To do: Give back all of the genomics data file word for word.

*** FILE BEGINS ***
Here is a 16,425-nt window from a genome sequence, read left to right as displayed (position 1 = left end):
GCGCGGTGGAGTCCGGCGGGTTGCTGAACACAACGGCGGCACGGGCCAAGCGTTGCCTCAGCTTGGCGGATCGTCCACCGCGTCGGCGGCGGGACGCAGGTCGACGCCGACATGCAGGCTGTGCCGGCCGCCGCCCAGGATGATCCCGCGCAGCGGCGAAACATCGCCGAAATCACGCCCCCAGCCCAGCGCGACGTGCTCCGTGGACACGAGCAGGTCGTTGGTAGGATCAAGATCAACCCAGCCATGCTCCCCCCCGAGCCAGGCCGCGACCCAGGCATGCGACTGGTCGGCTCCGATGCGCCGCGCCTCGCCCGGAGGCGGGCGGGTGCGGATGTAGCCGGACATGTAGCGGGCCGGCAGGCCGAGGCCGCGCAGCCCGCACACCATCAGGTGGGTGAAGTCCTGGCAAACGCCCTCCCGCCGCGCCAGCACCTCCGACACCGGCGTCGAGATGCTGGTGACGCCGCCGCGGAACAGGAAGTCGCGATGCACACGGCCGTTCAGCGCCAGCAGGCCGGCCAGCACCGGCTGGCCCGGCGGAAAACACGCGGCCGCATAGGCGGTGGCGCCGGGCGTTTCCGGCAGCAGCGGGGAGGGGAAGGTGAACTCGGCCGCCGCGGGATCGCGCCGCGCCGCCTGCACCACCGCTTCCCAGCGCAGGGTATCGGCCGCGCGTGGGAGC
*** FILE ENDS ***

Here is a 16,425-nt window from a genome sequence, read left to right as displayed (position 1 = left end):
GCGCGGTGGAGTCCGGCGGGTTGCTGAACACAACGGCGGCACGGGCCAAGCGTTGCCTCAGCTTGGCGGATCGTCCACCGCGTCGGCGGCGGGACGCAGGTCGACGCCGACATGCAGGCTGTGCCGGCCGCCGCCCAGGATGATCCCGCGCAGCGGCGAAACATCGCCGAAATCACGCCCCCAGCCCAGCGCGACGTGCTCCGTGGACACGAGCAGGTCGTTGGTAGGATCAAGATCAACCCAGCCATGCTCCCCCCCGAGCCAGGCCGCGACCCAGGCATGCGACTGGTCGGCTCCGATGCGCCGCGCCTCGCCCGGAGGCGGGCGGGTGCGGATGTAGCCGGACATGTAGCGGGCCGGCAGGCCGAGGCCGCGCAGCCCGCACACCATCAGGTGGGTGAAGTCCTGGCAAACGCCCTCCCGCCGCGCCAGCACCTCCGACACCGGCGTCGAGATGCTGGTGACGCCGCCGCGGAACAGGAAGTCGCGATGCACACGGCCGTTCAGCGCCAGCAGGCCGGCCAGCACCGGCTGGCCCGGCGGAAAACACGCGGCCGCATAGGCGGTGGCGCCGGGCGTTTCCGGCAGCAGCGGGGAGGGGAAGGTGAACTCGGCCGCCGCGGGATCGCGCCGCGCCGCCTGCACCACCGCTTCCCAGCGCAGGGTATCGGCCGCGCGTGGGAGC